ישראל נאמן | Lectures, Articles, Tours: Israel | Mideast onTarget | Elliot Chodoff & Yisrael Ne'eman | Reflections on Yitzhak Rabin - two weeks late

Reflections on Yitzhak Rabin - two weeks late

14 November 2007

By Yisrael Ne’eman

Now that all the chatter and mutual recriminations have subsided over the yearly memorial assemblies and services in remembrance of assassinated PM Yitzhak Rabin (Nov. 4, 1995), it is certainly time to analyze why Israelis feel “obligated” to suffer through the politically intense late October, early November season.

On the surface there are those Right-Left, Religious-Secular differences which have not receded over the past 12 years. Issues concerning the return of the West Bank (Judea and Samaria) to Arab control after over 40 years are no less real today than during the heyday of the 1990s Oslo process. The issue of the viability of a two-state solution, the future of Jewish settlement across the 1949 – 67 armistice lines should Israel withdraw, and the recent Gaza Disengagement (2005) all conjure up associative thinking of conflict, whether between Israelis and Palestinians or internally, among Israel’s Jewish population itself.

Rabin’s legacy was hijacked by the Left with the blessings of the Right. Rabin spoke of a Palestinian entity, not state. True he may have been thinking “state” but that word was uttered years later by Likud PM Ariel Sharon. Rabin never advocated returning to the 1967 lines, he wanted a new partition of the West Bank, whereby Israel kept some 35%. Would he have settled for less? Possibly, if it meant real peace.

Yitzhak Rabin Memorial Day is now a week. There is the Hebrew date and the secular calendar date along with Saturday night (either in between or close by). From remembering the life work and heritage of Rabin as a soldier in the 1948 War of Independence, chief of army staff in the 1967 Six Day War, architect of the strategic relationship with the US beginning as ambassador from 1968 - 72 to his term as PM (1974 – 77) after the disastrous Yom Kippur War of 1973 to his stints as defense minister in the 1980s and finally his last term as PM from 1992 – 95 where much of Israel’s economy joined the first world of hi-tech and open market economies, the only point recalled about Rabin is his desire for peace. Listening to both the Left and Right, one would think “peace” was Rabin’s only interest whereby all other values would be sacrificed should they stand in the way. What is conveniently forgotten is that it was not peace at all costs, but on condition, in particular where security was concerned. For sure the memory of Yitzhak Rabin is skewered.

More troubling though is that Rabin has become synonymous with the state. Interrupting a “moment of silence” by Betar Jerusalem fans at a soccer match with Maccabee Haifa at the latter’s home stadium with chants of “Rabin is a homo” is not only a political expression by the right wing fans (many of whom know little of politics but behave like hooligans) but an expression of alienation from the mainstream Jewish State. They are following a trend of internal de-legitimization of the state.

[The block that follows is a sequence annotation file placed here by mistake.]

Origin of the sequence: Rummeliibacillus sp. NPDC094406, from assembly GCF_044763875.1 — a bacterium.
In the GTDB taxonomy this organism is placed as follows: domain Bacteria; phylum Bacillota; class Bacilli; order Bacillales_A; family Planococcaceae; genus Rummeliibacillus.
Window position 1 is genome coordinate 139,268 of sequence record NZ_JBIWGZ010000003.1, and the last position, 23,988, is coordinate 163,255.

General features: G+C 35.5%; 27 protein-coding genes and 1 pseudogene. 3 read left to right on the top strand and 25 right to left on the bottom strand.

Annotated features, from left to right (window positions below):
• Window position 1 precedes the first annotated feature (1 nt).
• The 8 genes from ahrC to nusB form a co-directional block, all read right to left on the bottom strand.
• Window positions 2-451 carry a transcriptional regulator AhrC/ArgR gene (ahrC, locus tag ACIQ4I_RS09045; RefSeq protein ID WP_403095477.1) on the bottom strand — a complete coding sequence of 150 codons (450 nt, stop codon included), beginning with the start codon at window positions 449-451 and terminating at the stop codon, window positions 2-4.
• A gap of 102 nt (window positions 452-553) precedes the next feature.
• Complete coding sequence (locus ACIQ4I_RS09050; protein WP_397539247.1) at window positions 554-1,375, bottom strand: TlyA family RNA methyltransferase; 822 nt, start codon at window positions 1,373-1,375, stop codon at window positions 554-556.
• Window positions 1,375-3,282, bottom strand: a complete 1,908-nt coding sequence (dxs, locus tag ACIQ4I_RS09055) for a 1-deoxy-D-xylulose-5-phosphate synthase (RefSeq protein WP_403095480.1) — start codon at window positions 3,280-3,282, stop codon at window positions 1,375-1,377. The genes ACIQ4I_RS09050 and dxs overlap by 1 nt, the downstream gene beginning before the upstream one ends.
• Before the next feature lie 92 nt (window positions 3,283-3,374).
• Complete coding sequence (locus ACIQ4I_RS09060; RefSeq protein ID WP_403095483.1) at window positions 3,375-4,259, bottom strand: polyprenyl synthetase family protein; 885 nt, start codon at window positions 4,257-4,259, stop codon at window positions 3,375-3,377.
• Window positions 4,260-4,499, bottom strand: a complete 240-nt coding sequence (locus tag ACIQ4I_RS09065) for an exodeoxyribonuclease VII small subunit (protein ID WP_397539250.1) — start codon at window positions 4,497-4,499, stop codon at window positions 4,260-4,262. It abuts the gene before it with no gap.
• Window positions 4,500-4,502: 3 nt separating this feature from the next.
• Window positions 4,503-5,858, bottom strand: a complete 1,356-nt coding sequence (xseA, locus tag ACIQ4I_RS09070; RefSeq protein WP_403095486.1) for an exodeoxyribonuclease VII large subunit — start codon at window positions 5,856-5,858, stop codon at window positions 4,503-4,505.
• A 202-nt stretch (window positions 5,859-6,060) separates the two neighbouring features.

The Arab world has viewed Israel as an “illegal entity” for some 60 years and lately the leadership of the Israeli Arab community has joined in, in condemning Jewish nationalism. The ultra-orthodox Haredi world sees no Halachic foundations to the secular Jewish state and considers it a passing phenomenon. The extreme religious right of the settler movement considers the state illegitimate since the Gaza Disengagement of 2005 because in their view the state is only a tool to facilitate and serve Jewish settlement - not the opposite. The equally extreme anarchist Left by definition denies the right of the Jewish State to exist and they do battle as often as possible against the army and police when security barriers are established to halt possible Palestinian terror attacks. The Supreme Court, although considered a bastion of the state entity, is perceived as constantly declaring war against cabinet and Knesset decisions thereby undermining the executive and legislative branches of government.

The last three PMs (from Labor, Likud or Kadima, it does not matter) have been under police and judicial scrutiny for a variety of alleged illegal activities while the previous police commander himself was forced to resign due to suspicion of illegal conduct. And let us not forget the resignation of the IDF Chief of Staff Dan Halutz after the Second Lebanese War in 2006. On the domestic economic level, those officials who led the customs and tax service are facing indictments for possible influence peddling and kickbacks. State corruption appears endemic.

State ceremonies commemorating Rabin have turned him into the ultimate symbol representing the secular Jewish State apparatus. Today that state is seen by many as ineffective, inefficient, corrupt and not representative of the people. Furthermore Rabin is not being mourned as a slain prime minister but as an assassinated icon peacemaker. His memory has become not only divisive politically but paradoxically a unifying symbol in the negative sense of a state losing a certain amount of legitimacy.

Certainly Rabin does not deserve such an epitaph. We should be learning from his example of commitment to security and peace. Instead Rabin has the duplicitous posthumous role of hero vs. anti-hero, and all for the same reasons. Furthermore, insulting Rabin’s memory as a protest against the Israel of 2007 only obscures the real issues, something we can ill afford.